To verify this, using the Anaconda distribution of Python 2.7 on Ubuntu Linux, with `guppy.hpy` (aka heapy) and `sys.getsizeof`, the size of a class instance without `__slots__` declared, and nothing else, is 64 bytes. That does not include the `__dict__`. Thank you Python for lazy evaluation again, the `__dict__` is apparently not called into existence until it is referenced, but classes without data are usually useless. When called into existence, the `__dict__` attribute is a minimum of 280 bytes additionally.

In contrast, a class instance with `__slots__` declared to be `()` (no data) is only 16 bytes, and 56 total bytes with one item in slots, 64 with two.

For 64 bit Python, I illustrate the memory consumption in bytes in Python 2.7 and 3.6, for `__slots__` and `__dict__` (no slots defined) for each point where the dict grows in 3.6 (except for 0, 1, and 2 attributes):

``````       Python 2.7             Python 3.6
attrs  __slots__  __dict__*   __slots__  __dict__* | *(no slots defined)
none   16         56 + 272‚Ä†   16         56 + 112‚Ä† | ‚Ä†if __dict__ referenced
one    48         56 + 272    48         56 + 112
two    56         56 + 272    56         56 + 112
six    88         56 + 1040   88         56 + 152
11     128        56 + 1040   128        56 + 240
22     216        56 + 3344   216        56 + 408
43     384        56 + 3344   384        56 + 752
``````

So, in spite of smaller dicts in Python 3, we see how nicely `__slots__` scale for instances to save us memory, and that is a major reason you would want to use `__slots__`.

Just for completeness of my notes, note that there is a one-time cost per slot in the class"s namespace of 64 bytes in Python 2, and 72 bytes in Python 3, because slots use data descriptors like properties, called "members".

``````>>> Foo.foo
<member "foo" of "Foo" objects>
>>> type(Foo.foo)
<class "member_descriptor">
>>> getsizeof(Foo.foo)
72
``````

## Demonstration of `__slots__`:

To deny the creation of a `__dict__`, you must subclass `object`. Everything subclasses `object` in Python 3, but in Python 2 you had to be explicit:

``````class Base(object):
__slots__ = ()
``````

now:

``````>>> b = Base()
>>> b.a = "a"
Traceback (most recent call last):
File "<pyshell#38>", line 1, in <module>
b.a = "a"
AttributeError: "Base" object has no attribute "a"
``````

Or subclass another class that defines `__slots__`

``````class Child(Base):
__slots__ = ("a",)
``````

and now:

``````c = Child()
c.a = "a"
``````

but:

``````>>> c.b = "b"
Traceback (most recent call last):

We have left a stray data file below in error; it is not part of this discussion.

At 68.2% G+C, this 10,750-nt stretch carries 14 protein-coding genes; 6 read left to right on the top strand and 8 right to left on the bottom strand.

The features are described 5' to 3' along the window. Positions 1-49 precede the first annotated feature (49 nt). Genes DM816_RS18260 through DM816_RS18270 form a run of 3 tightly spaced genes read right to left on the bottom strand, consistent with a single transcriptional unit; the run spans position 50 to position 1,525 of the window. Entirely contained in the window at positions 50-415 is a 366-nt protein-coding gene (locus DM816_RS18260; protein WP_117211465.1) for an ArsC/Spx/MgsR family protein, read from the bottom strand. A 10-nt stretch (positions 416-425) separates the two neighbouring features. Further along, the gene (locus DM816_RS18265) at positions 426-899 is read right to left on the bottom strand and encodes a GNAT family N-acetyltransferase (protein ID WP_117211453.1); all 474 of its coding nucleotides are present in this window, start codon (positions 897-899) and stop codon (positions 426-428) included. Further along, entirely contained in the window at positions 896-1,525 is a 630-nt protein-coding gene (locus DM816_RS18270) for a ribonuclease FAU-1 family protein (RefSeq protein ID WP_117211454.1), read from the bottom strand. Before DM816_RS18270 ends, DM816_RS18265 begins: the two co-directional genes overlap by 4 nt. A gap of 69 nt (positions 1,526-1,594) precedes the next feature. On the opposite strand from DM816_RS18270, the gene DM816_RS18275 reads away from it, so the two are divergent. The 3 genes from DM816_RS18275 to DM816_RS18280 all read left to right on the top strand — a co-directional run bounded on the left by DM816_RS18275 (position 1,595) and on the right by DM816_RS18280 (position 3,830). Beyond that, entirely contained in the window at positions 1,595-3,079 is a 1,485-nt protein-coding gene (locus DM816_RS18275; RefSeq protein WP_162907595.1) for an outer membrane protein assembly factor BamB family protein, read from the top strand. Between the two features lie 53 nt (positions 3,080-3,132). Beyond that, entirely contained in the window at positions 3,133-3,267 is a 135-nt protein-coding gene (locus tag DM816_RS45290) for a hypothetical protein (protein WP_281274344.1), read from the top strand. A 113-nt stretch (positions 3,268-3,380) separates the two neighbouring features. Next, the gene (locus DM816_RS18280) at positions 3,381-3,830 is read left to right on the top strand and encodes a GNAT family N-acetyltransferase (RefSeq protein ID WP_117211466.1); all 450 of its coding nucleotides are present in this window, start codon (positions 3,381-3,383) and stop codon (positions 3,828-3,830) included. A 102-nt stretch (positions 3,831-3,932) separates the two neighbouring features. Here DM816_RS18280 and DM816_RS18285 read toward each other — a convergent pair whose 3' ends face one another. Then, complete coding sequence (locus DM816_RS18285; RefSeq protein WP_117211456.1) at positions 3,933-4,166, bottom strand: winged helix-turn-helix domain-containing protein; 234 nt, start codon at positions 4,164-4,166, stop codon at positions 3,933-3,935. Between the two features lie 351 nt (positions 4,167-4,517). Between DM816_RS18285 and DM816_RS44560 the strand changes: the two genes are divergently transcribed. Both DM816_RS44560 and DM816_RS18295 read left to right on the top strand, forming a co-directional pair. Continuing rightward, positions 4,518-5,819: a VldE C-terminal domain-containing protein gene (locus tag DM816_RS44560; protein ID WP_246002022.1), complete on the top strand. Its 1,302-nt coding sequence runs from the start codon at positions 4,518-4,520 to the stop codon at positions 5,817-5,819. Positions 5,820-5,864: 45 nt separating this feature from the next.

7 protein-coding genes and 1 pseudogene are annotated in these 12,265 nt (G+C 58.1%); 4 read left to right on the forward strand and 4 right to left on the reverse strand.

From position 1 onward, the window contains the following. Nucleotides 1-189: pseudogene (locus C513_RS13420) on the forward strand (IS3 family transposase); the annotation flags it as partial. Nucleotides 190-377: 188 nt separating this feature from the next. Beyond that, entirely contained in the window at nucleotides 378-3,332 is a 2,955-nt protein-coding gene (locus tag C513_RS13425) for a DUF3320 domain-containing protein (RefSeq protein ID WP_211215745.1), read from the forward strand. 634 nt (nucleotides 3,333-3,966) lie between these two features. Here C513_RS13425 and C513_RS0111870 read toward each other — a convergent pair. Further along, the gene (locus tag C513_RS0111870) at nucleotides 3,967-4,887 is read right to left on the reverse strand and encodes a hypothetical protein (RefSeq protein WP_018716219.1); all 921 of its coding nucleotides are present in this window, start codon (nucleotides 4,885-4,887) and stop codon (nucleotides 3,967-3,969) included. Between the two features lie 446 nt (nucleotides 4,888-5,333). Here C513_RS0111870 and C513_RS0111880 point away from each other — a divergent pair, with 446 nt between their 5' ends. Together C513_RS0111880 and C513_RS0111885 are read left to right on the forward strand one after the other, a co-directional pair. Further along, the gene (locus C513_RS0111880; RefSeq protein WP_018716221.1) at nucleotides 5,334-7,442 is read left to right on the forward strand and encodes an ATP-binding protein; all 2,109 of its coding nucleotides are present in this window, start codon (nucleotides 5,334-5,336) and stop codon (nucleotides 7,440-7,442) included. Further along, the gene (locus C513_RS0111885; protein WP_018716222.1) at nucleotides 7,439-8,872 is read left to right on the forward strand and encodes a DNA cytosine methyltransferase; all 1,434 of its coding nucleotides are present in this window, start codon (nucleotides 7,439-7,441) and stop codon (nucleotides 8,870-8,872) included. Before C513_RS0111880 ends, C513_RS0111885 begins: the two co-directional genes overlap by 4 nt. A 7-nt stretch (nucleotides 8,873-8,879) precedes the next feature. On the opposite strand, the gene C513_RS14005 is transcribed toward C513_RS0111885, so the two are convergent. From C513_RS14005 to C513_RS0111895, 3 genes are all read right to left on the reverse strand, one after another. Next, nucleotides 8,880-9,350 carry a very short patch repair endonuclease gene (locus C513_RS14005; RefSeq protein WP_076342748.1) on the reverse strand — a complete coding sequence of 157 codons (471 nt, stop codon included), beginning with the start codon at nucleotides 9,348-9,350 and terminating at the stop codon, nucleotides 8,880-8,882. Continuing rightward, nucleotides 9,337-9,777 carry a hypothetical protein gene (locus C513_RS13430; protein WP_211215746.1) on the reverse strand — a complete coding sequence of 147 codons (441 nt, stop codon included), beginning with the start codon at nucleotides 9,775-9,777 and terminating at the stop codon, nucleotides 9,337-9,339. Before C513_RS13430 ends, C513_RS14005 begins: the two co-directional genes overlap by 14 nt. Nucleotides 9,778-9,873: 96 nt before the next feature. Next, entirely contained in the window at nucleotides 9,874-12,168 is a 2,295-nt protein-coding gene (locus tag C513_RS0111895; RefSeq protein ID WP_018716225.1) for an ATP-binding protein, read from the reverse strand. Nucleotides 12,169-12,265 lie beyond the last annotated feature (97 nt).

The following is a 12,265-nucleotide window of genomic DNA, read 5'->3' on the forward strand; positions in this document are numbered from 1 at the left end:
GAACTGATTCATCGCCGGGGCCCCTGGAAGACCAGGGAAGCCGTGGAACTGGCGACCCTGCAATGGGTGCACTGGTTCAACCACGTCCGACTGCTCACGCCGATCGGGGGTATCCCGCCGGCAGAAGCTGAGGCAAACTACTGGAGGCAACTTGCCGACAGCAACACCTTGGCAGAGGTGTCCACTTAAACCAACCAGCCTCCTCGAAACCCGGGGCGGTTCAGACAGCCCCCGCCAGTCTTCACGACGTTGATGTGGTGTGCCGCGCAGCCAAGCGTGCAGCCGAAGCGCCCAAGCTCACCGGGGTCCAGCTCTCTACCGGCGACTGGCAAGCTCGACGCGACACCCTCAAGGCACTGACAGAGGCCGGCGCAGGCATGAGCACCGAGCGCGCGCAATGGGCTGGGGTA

File "<pyshell#42>", line 1, in <module>
c.b = "b"
AttributeError: "Child" object has no attribute "b"
``````

To allow `__dict__` creation while subclassing slotted objects, just add `"__dict__"` to the `__slots__` (note that slots are ordered, and you shouldn"t repeat slots that are already in parent classes):

``````class SlottedWithDict(Child):
__slots__ = ("__dict__", "b")

swd = SlottedWithDict()
swd.a = "a"
swd.b = "b"
swd.c = "c"
``````

and

``````>>> swd.__dict__
{"c": "c"}
``````

Or you don"t even need to declare `__slots__` in your subclass, and you will still use slots from the parents, but not restrict the creation of a `__dict__`:

``````class NoSlots(Child): pass
ns = NoSlots()
ns.a = "a"
ns.b = "b"
``````

And:

``````>>> ns.__dict__
{"b": "b"}
``````

However, `__slots__` may cause problems for multiple inheritance:

``````class BaseA(object):
__slots__ = ("a",)

class BaseB(object):
__slots__ = ("b",)
``````

Because creating a child class from parents with both non-empty slots fails:

``````>>> class Child(BaseA, BaseB): __slots__ = ()
Traceback (most recent call last):
File "<pyshell#68>", line 1, in <module>
class Child(BaseA, BaseB): __slots__ = ()
TypeError: Error when calling the metaclass bases
multiple bases have instance lay-out conflict
``````

If you run into this problem, You could just remove `__slots__` from the parents, or if you have control of the parents, give them empty slots, or refactor to abstractions:

``````from abc import ABC

class AbstractA(ABC):
__slots__ = ()

class BaseA(AbstractA):
__slots__ = ("a",)

class AbstractB(ABC):
__slots__ = ()

class BaseB(AbstractB):
__slots__ = ("b",)

class Child(AbstractA, AbstractB):
__slots__ = ("a", "b")

c = Child() # no problem!
``````

### Add `"__dict__"` to `__slots__` to get dynamic assignment:

``````class Foo(object):
__slots__ = "bar", "baz", "__dict__"
``````

and now:

``````>>> foo = Foo()
>>> foo.boink = "boink"
``````